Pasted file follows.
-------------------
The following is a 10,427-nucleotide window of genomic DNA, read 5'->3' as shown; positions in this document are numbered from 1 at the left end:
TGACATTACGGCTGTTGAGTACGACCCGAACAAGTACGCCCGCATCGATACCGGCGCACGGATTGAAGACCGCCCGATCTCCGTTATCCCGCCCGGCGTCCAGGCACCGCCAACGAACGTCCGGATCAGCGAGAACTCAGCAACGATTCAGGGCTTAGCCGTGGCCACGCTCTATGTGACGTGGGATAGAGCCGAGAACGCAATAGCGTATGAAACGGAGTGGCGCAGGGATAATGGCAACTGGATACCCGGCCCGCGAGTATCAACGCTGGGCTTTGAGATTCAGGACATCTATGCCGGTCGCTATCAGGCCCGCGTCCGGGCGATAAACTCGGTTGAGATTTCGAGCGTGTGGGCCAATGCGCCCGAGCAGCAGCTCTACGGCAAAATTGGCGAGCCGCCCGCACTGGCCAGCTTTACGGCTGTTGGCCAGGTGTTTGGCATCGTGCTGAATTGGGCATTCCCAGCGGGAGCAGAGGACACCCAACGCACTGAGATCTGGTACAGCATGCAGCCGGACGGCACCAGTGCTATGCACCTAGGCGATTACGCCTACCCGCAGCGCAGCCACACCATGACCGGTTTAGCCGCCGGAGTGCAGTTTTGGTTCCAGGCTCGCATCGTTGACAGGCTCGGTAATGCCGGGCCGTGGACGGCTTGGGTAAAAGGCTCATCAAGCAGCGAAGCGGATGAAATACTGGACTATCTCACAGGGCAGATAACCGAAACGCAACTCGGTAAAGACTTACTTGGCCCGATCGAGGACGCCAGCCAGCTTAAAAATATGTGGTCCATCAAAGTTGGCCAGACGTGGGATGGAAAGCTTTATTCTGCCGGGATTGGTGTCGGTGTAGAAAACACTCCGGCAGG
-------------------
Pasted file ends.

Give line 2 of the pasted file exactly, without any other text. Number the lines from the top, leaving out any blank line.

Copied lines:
TGACATTACGGCTGTTGAGTACGACCCGAACAAGTACGCCCGCATCGATACCGGCGCACGGATTGAAGACCGCCCGATCTCCGTTATCCCGCCCGGCGTCCAGGCACCGCCAACGAACGTCCGGATCAGCGAGAACTCAGCAACGATTCAGGGCTTAGCCGTGGCCACGCTCTATGTGACGTGGGATAGAGCCGAGAACGCAATAGCGTATGAAACGGAGTGGCGCAGGGATAATGGCAACTGGATACCCGGCCCGCGAGTATCAACGCTGGGCTTTGAGATTCAGGACATCTATGCCGGTCGCTATCAGGCCCGCGTCCGGGCGATAAACTCGGTTGAGATTTCGAGCGTGTGGGCCAATGCGCCCGAGCAGCAGCTCTACGGCAAAATTGGCGAGCCGCCCGCACTGGCCAGCTTTACGGCTGTTGGCCAGGTGTTTGGCATCGTGCTGAATTGGGCATTCCCAGCGGGAGCAGAGGACACCCAACGCACTGAGATCTGGTACAGCATGCAGCCGGACGGCACCAGTGCTATGCACCTAGGCGATTACGCCTACCCGCAGCGCAGCCACACCATGACCGGTTTAGCCGCCGGAGTGCAGTTTTGGTTCCAGGCTCGCATCGTTGACAGGCTCGGTAATGCCGGGCCGTGGACGGCTTGGGTAAAAGGCTCATCAAGCAGCGAAGCGGATGAAATACTGGACTATCTCACAGGGCAGATAACCGAAACGCAACTCGGTAAAGACTTACTTGGCCCGATCGAGGACGCCAGCCAGCTTAAAAATATGTGGTCCATCAAAGTTGGCCAGACGTGGGATGGAAAGCTTTATTCTGCCGGGATTGGTGTCGGTGTAGAAAACACTCCGGCAGG